therein reached. The criminal court of Buch- pending in the circuit courts of the state. anan county is by no means a mere county With the announcement of the conclusions court. As was said in State ex rel. Hughlett that this amendment was in conflict with the F. Hughes, “It is pre-eminently a state court, Constitution, which prohibited the enactment affecting in its operations all the citizens of of a special law where a general law could the state; deriving its power directly from be made applicable, we are entirely satisfied, the organic law of the state, and law passed but that is not this case. That amendment by the Legislature in pursuance thereof." was clearly violative of the constitutional While it may be said that the territory in provisions noted, for the reason that it underwhich the court is held is limited, every cit- took to select one judge of a criminal court izen of the state is interested in the admin- of this state, and confer upon him powers istration of the law, and the offenses of which not given to any other judge of the criminal the court has jurisdiction are those, pre- courts of the state. It will be observed that sumptively, that affect the peace and dignity this amendment does not rest upon the same of the entire state. It is in truth and in fact foundation as the act of the General Assema criminal court of the state of Missouri, and bly establishing the criminal court of Buin no sense is it to be classed as a local court, chanan county, for it is apparent there is no nor is the law which created it a special or constitutional provision commanding such local law, within the meaning of the provi- legislation, or in which, by the terms of the sions of the Constitution.
constitutional provision, such legislation is Counsel for plaintiff in error earnestly in- required or contemplated; hence we must sists that the criminal court created by the keep in view, upon this proposition, the disact involved in this proceeding was not in tinction between the enactment of a law in pursuance of an express command of the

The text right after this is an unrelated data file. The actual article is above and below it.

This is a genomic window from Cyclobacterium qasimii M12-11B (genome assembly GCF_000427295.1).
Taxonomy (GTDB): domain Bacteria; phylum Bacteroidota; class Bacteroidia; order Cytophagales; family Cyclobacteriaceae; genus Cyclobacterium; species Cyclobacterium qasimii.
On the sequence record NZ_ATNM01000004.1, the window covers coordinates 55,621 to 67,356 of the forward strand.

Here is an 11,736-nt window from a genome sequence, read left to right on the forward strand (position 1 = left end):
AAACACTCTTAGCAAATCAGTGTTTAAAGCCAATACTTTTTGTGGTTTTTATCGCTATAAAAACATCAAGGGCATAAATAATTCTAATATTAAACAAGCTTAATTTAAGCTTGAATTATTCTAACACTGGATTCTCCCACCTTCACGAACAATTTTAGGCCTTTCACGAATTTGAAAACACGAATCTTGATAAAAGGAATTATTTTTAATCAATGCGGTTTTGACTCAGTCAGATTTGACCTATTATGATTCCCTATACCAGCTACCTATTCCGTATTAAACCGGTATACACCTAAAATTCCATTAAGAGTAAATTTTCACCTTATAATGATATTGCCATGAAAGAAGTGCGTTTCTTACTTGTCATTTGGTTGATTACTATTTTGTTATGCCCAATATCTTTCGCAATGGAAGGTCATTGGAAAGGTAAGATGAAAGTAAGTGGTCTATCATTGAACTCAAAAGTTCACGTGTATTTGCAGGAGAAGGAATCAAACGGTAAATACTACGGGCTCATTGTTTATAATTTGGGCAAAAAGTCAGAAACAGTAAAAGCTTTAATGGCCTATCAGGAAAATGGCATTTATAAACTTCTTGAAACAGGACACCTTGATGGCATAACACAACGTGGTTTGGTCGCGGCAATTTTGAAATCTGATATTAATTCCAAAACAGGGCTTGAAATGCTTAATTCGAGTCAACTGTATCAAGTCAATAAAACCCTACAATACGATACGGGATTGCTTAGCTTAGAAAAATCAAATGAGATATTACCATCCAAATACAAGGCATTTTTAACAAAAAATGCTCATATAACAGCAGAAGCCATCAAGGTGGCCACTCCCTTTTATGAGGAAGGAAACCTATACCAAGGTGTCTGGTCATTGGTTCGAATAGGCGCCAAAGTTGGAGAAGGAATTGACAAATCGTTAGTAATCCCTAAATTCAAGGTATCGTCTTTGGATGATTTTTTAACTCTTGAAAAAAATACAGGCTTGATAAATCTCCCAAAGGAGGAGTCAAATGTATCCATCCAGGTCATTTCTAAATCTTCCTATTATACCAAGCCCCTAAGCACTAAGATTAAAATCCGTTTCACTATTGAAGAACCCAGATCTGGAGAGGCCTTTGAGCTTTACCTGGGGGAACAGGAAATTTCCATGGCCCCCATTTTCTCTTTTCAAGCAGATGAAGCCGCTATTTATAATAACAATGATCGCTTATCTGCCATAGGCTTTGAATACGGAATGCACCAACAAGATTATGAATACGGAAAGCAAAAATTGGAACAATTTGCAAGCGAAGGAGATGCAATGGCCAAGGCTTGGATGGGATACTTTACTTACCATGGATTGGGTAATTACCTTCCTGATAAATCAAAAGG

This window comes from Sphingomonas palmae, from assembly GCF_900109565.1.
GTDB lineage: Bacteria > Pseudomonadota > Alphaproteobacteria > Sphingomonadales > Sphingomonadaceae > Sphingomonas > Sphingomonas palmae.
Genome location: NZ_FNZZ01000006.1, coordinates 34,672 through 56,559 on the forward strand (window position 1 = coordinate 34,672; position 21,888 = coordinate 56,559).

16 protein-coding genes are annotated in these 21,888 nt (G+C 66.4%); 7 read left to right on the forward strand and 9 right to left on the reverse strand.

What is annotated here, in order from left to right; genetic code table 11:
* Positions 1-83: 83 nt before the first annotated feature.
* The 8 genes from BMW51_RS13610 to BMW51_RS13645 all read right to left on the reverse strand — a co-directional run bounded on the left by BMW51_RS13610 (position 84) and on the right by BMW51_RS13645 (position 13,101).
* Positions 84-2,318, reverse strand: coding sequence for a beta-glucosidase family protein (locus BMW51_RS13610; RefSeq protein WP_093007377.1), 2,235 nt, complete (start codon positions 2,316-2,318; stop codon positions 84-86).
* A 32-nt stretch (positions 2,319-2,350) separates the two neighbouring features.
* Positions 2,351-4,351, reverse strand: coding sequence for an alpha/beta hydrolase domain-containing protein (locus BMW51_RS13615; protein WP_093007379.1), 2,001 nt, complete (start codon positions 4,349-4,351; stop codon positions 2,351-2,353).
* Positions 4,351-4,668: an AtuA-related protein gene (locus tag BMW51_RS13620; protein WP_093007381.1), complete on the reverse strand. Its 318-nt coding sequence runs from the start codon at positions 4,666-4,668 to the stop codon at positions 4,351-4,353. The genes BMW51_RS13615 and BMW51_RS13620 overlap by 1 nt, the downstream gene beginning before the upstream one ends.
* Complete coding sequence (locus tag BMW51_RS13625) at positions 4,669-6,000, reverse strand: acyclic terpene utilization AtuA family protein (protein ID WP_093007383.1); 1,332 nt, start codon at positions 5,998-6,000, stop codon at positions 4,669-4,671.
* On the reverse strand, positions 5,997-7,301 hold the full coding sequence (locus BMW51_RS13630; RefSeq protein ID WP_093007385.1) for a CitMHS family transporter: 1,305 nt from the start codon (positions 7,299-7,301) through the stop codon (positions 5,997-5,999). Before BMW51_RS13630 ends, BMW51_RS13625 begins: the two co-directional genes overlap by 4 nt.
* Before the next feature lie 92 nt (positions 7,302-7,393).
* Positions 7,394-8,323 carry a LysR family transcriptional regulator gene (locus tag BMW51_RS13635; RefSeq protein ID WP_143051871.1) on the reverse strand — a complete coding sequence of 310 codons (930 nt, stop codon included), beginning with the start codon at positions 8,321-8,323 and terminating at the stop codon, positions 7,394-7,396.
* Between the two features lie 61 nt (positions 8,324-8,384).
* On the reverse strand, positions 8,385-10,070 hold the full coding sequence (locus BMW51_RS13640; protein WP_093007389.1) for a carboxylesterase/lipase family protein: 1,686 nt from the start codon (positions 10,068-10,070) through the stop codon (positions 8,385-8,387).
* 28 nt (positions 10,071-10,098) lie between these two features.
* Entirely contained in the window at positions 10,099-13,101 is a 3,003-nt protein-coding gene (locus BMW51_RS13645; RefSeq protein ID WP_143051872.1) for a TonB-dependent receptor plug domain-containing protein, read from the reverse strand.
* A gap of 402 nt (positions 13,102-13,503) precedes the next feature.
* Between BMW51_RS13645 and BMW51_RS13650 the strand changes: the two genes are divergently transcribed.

pursuance of a constitutional provision reConstitution, and undertakes to draw a dis- quiring or by its terms contemplating such tinction between the enactment of a law in enactment, and legislation upon subjects obedience to an express command of the Con- about which the organic law of the state is stitution, and one enacted in pursuance of au absolutely silent. The mere fact of the stateimplied grant of power. As applicable to ment by the learned judge in Ashbrook v. this case, we are of the opinion that no such Schaub that the act creating the Buchanan distinction exists. While the constitutional county criminal court was a special law, and provisions in respect to the establishment enacted in accordance with the provisions of of criminal courts do not expressly command section 54, art. 4, of the Constitution, cannot the Legislature to create such courts, that be treated as overruling the prior decisions they contemplate by their terms the creation upon that subject. The Buchanan county of them is beyond question, and the prin- criminal court act was calculated to mislead ciples as herein announced are as applicable as to the nature and character of the legislato the constitutional provisions in their pres. tion. It is clear that the General Assembly, ent form as they are in cases where the through abundance of caution, undertook to express command is given to enact the legis